e-Commerce stuff
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Thread: e-Commerce stuff

  1. #1
    Ninja Code Monkey
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    e-Commerce stuff

    - Web/e-Commerce Security -

    Every once in a while in IRC I hear someone ask what they might need to know for setting up an e-Commerce site. Here are some basic tips about keeping your risk to a minimum. It's by no means a comprehensive list, just some stuff I threw together today when I had spare time.

    1) Know your physical security. If your boxes aren't held in a safe place:
    A: People can walk off with equipment (hard drives, computers, floppies, cd's, tape backups, etc).

    B: People can attempt to log into your machine or use your machine if you leave it logged in.

    C: People can plug their computers into your network and watch the little packets go by.

    2) Know your operating system well. You need to know it well enough that you can administer the box and do routine maintenance, as well as disable any services that are not needed (to free up resources for the web server, database, etc). You need to know how to secure the boxes, disable accounts that aren't needed, install patches, etc.

    3) Know your software. Basic things you need to know how to configure and use are:
    A: Your web server

    1: Configuring server resources - don't let them DoS your server by making your web server do too much work. Many web servers let you configure the number of hits per day to expect, script time outs, connection time outs, keep alives, the level of protection for your web applications (if it blows up will it take out the whole server, or will it die alone?), etc.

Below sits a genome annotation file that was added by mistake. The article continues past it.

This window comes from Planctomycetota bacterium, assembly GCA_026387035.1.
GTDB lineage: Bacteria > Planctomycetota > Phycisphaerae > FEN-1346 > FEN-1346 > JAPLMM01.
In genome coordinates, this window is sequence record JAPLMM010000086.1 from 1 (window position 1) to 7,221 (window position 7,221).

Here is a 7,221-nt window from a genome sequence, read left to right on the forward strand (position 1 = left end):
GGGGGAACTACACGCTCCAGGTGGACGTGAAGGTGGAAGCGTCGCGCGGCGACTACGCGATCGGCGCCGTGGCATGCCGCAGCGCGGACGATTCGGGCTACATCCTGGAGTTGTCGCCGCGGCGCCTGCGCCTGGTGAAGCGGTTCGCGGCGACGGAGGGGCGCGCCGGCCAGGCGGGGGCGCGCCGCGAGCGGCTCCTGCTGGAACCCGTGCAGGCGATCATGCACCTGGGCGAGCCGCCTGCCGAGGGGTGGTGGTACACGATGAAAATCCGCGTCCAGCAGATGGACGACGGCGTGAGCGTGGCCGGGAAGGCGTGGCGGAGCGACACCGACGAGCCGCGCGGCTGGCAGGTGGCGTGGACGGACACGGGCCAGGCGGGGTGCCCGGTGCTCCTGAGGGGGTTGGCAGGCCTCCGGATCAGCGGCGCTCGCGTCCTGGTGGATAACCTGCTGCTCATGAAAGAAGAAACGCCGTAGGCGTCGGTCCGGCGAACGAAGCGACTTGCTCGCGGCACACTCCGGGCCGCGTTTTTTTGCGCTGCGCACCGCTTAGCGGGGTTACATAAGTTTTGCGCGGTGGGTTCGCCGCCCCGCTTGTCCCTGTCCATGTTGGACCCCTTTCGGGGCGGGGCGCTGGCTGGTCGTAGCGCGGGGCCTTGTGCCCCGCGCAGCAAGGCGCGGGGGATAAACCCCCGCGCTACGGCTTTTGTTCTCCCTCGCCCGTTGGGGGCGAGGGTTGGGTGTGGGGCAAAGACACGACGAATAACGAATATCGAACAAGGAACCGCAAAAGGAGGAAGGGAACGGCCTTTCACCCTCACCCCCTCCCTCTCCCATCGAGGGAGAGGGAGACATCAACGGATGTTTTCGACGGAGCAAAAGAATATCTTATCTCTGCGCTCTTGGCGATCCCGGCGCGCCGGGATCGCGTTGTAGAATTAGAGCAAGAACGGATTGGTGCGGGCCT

2: Do you have directory browsing turned on? It's best to have this turned off so people can't poke around. Some people don't even lock down the directories the content is in so you can write directly to them. It's best to turn off directory browsing and make a nice custom error page to replace standard server access denied error (or just redirect the user to a page they are allowed to see) and log the attempt with the users ip.

    3: Have you removed any and all sample code (web sites, cgi's, etc) that came with the web server? I once found the developers kit for the site's shopping basket software hidden in a web directory...."Ooh not only can I break your site but you tell me how to do it better, how nice!" Allot of problems have been caused by admins leaving in the extra code that came with the server, just get rid of it.

    4: If you use any shopping basket software that is bought, or shareware and not built by you, change the default passwords! Someone else has probably worked with that software and they are most likely going to try the default passwords out to see if they work. This also goes for your web server and your database server.

    5: Configure your server. If there are directories you do not want users to see, or if there are files you do not want them to have access to, remove those privileges. Just hoping the user never finds out that the files and directories do not exist is not good enough.

    6: Turn off detailed error messages. The user does NOT need to see the detailed error message from your code blowing up or the values that caused it. It's better to have code that logs the error and shows the user a nice little "We're sorry" message. Detailed error messages can give away more information about your system than the user needs.